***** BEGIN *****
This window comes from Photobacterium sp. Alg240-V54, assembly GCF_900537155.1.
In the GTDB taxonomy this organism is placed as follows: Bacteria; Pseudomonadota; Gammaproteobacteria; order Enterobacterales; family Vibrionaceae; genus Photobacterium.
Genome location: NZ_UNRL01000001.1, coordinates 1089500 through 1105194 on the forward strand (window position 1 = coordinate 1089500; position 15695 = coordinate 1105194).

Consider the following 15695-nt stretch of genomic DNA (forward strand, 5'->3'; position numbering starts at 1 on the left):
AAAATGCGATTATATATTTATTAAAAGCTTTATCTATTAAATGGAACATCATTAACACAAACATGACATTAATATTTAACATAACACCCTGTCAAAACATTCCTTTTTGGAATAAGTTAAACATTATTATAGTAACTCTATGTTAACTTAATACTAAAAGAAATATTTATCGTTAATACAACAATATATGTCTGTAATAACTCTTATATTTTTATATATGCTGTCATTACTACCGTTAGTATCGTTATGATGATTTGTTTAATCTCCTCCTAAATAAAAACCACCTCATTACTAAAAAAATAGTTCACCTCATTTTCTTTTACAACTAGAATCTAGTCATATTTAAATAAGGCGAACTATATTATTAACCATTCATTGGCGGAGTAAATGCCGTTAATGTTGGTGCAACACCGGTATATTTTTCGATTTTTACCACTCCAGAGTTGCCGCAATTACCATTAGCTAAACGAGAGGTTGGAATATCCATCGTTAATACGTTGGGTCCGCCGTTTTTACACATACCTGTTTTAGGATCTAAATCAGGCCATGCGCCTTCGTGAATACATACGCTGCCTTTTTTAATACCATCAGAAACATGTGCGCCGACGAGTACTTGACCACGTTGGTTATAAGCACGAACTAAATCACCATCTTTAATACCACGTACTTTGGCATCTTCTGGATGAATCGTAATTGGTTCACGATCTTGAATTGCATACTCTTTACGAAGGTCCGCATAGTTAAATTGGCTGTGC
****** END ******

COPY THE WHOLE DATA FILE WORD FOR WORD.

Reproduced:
This window comes from Photobacterium sp. Alg240-V54, assembly GCF_900537155.1.
In the GTDB taxonomy this organism is placed as follows: Bacteria; Pseudomonadota; Gammaproteobacteria; order Enterobacterales; family Vibrionaceae; genus Photobacterium.
Genome location: NZ_UNRL01000001.1, coordinates 1089500 through 1105194 on the forward strand (window position 1 = coordinate 1089500; position 15695 = coordinate 1105194).

Consider the following 15695-nt stretch of genomic DNA (forward strand, 5'->3'; position numbering starts at 1 on the left):
AAAATGCGATTATATATTTATTAAAAGCTTTATCTATTAAATGGAACATCATTAACACAAACATGACATTAATATTTAACATAACACCCTGTCAAAACATTCCTTTTTGGAATAAGTTAAACATTATTATAGTAACTCTATGTTAACTTAATACTAAAAGAAATATTTATCGTTAATACAACAATATATGTCTGTAATAACTCTTATATTTTTATATATGCTGTCATTACTACCGTTAGTATCGTTATGATGATTTGTTTAATCTCCTCCTAAATAAAAACCACCTCATTACTAAAAAAATAGTTCACCTCATTTTCTTTTACAACTAGAATCTAGTCATATTTAAATAAGGCGAACTATATTATTAACCATTCATTGGCGGAGTAAATGCCGTTAATGTTGGTGCAACACCGGTATATTTTTCGATTTTTACCACTCCAGAGTTGCCGCAATTACCATTAGCTAAACGAGAGGTTGGAATATCCATCGTTAATACGTTGGGTCCGCCGTTTTTACACATACCTGTTTTAGGATCTAAATCAGGCCATGCGCCTTCGTGAATACATACGCTGCCTTTTTTAATACCATCAGAAACATGTGCGCCGACGAGTACTTGACCACGTTGGTTATAAGCACGAACTAAATCACCATCTTTAATACCACGTACTTTGGCATCTTCTGGATGAATCGTAATTGGTTCACGATCTTGAATTGCATACTCTTTACGAAGGTCCGCATAGTTAAATTGGCTGTGC